Pictured is Max Sherman’s new book, ‘Science Snippets.’ Photo Provided.
Pictured is Max Sherman’s new book, ‘Science Snippets.’ Photo Provided.
Times-Union weekly columnist Max Sherman had two years of columns published in a book.

He is a medical writer and pharmacist retired from the medical device industry. He has taught college courses on regulatory and compliance issues at Ivy Tech, Grace College and Butler University. His column for the Times-Union, titled “Eclectic Science,” appears on the Lifestyles page Mondays.

Sherman’s book, titled “Science Snippets,” will be available on his website science-snippets.com/.

Sherman said he hopes the book, published through Outskirts Press, will also be available through Amazon.

According to the website, the book is the third of his series, which also includes “From Alzheimers to Zebrafish” and “Eclectic Science.” Sherman said the book will be around 400 pages and will be priced around $20.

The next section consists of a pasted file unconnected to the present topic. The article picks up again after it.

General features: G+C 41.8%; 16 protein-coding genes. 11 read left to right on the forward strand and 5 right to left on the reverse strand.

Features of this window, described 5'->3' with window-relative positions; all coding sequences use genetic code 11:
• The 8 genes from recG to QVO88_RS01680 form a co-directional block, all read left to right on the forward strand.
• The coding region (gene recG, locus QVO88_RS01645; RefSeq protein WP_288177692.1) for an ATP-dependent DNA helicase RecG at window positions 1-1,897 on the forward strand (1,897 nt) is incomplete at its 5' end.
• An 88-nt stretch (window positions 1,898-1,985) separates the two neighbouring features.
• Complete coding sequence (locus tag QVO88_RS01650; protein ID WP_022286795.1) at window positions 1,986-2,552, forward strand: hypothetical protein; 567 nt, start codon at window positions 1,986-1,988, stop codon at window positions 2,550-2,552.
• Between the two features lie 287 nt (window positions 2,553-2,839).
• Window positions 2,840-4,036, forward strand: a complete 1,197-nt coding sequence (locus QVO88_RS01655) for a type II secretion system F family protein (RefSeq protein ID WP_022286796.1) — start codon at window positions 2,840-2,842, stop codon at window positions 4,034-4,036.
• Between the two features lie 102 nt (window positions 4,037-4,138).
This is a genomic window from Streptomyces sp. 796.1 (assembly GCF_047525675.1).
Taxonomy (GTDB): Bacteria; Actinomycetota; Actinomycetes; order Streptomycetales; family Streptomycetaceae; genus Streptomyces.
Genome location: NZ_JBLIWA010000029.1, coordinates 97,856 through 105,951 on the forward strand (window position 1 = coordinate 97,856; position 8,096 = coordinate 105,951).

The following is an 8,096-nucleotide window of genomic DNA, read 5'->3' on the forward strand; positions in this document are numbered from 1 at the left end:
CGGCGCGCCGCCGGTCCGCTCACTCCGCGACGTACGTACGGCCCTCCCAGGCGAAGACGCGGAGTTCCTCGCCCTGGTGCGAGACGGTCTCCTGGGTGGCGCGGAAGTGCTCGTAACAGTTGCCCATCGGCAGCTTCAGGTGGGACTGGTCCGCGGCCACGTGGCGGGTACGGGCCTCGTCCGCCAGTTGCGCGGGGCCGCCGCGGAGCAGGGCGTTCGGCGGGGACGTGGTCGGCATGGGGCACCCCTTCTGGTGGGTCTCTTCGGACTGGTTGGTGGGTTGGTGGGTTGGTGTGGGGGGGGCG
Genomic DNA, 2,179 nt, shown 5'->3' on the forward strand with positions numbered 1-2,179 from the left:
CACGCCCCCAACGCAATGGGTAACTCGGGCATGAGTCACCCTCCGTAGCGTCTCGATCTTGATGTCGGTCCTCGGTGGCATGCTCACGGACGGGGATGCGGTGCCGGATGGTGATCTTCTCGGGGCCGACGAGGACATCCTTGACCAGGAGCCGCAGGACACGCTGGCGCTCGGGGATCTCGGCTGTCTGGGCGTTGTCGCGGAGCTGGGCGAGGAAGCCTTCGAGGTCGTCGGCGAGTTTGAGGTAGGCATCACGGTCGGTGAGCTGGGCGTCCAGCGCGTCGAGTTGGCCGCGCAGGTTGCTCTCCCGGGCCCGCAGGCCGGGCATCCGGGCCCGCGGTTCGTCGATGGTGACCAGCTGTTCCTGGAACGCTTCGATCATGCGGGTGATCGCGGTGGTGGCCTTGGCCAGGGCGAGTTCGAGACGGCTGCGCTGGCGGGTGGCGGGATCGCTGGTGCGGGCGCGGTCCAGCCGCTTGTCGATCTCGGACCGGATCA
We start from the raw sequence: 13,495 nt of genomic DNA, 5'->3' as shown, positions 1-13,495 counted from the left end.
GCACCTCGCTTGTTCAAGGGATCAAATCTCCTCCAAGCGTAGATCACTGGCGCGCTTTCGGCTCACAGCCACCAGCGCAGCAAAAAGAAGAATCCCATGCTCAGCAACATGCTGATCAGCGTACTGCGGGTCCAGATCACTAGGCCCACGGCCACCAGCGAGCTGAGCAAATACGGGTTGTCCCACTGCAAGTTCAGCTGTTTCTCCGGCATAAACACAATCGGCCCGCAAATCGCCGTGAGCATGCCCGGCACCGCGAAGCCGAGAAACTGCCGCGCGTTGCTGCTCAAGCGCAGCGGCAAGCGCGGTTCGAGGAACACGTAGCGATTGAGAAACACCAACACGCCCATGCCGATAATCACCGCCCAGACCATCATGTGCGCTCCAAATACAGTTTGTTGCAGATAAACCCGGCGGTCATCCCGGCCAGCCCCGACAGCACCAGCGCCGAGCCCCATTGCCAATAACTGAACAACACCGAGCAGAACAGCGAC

There are several reasons Sherman said he put the book together.

One of the reasons he wrote the book is to give readers information on people in the science community they may not have heard about before.

Sherman said he wanted the book to more of way to have easy access to people in science. He said some of the people he has written columns on, he didn’t know a lot about or heard about before researching them for his column.

Sherman said, while he did it for his kids and grandchildren, he wanted to do it for young people to hopefully help them to be inquisitive.

“I’m concerned that with schools being closed, people aren’t being educated like they should be,” he said, noting he wants to help people to not only become more inquisitive, but also know more about science.

The last chapter in Sherman’s book talks about what science is.

“It’s a search for the search for the truth,” he said, noting there is a procedure in science, including using double-blind studies.

“I’m hoping that it creates interest in the subject I write on,” Sherman said.

He hopes people will look further into the subjects he writes about since he is limited to about 750 words in his columns.